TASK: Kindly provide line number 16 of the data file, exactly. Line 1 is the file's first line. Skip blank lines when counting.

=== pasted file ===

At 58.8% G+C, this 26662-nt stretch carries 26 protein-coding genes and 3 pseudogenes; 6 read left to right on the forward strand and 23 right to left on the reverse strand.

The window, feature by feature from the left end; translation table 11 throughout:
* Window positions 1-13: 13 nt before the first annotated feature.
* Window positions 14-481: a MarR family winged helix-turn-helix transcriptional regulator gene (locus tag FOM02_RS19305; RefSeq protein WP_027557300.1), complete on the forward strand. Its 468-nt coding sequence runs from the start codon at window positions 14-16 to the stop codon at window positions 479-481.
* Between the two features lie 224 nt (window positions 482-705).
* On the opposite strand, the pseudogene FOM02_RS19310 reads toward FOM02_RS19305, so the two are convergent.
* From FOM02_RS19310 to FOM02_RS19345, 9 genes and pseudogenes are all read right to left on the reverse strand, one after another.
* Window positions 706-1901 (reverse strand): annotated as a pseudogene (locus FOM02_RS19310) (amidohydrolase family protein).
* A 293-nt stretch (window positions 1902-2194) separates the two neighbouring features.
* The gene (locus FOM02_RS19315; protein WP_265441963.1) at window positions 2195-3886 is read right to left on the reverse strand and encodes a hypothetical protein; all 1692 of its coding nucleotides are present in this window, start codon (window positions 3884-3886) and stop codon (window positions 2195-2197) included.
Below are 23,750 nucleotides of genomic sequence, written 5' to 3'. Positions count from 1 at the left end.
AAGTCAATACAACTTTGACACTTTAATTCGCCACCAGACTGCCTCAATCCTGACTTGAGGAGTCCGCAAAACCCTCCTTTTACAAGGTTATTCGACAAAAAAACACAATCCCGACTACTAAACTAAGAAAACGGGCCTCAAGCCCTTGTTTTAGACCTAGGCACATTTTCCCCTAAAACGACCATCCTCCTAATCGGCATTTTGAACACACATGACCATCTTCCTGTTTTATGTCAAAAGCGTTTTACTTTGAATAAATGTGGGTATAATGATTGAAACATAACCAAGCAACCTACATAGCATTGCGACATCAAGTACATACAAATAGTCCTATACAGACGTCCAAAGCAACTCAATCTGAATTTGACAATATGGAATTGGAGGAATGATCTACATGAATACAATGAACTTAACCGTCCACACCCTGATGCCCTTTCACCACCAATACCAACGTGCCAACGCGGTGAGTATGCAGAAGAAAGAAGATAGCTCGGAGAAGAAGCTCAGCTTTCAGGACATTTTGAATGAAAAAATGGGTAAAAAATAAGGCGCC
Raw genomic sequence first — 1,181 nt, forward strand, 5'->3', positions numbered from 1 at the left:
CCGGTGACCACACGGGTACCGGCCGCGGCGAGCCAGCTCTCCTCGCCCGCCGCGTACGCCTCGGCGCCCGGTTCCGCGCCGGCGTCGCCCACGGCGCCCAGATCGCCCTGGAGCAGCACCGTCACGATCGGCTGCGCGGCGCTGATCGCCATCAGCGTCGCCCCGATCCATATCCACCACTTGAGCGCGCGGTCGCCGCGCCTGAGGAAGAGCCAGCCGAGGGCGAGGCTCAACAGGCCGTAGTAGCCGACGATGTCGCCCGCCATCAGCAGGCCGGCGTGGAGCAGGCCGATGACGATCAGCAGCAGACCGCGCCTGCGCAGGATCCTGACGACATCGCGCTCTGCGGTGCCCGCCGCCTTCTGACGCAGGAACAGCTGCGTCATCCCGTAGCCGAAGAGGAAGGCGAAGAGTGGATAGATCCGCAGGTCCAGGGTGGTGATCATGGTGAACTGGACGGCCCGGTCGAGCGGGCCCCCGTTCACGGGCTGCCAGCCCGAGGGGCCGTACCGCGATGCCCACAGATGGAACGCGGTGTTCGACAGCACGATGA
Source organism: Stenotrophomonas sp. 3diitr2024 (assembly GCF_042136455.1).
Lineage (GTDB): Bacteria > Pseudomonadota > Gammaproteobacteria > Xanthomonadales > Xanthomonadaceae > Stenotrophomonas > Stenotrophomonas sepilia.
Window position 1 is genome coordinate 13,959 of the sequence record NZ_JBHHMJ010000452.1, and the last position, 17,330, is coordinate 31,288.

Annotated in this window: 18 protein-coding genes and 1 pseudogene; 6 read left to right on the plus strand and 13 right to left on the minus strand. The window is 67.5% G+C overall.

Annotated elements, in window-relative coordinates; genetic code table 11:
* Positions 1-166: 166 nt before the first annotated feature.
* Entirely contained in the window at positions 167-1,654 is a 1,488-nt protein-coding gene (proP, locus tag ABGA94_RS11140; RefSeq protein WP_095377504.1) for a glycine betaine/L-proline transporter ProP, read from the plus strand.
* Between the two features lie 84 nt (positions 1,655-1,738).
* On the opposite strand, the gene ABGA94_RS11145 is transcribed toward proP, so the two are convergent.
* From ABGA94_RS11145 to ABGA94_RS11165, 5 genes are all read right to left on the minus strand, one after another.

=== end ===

Lineage (GTDB): Bacteria > Pseudomonadota > Gammaproteobacteria > Xanthomonadales > Xanthomonadaceae > Stenotrophomonas > Stenotrophomonas sepilia.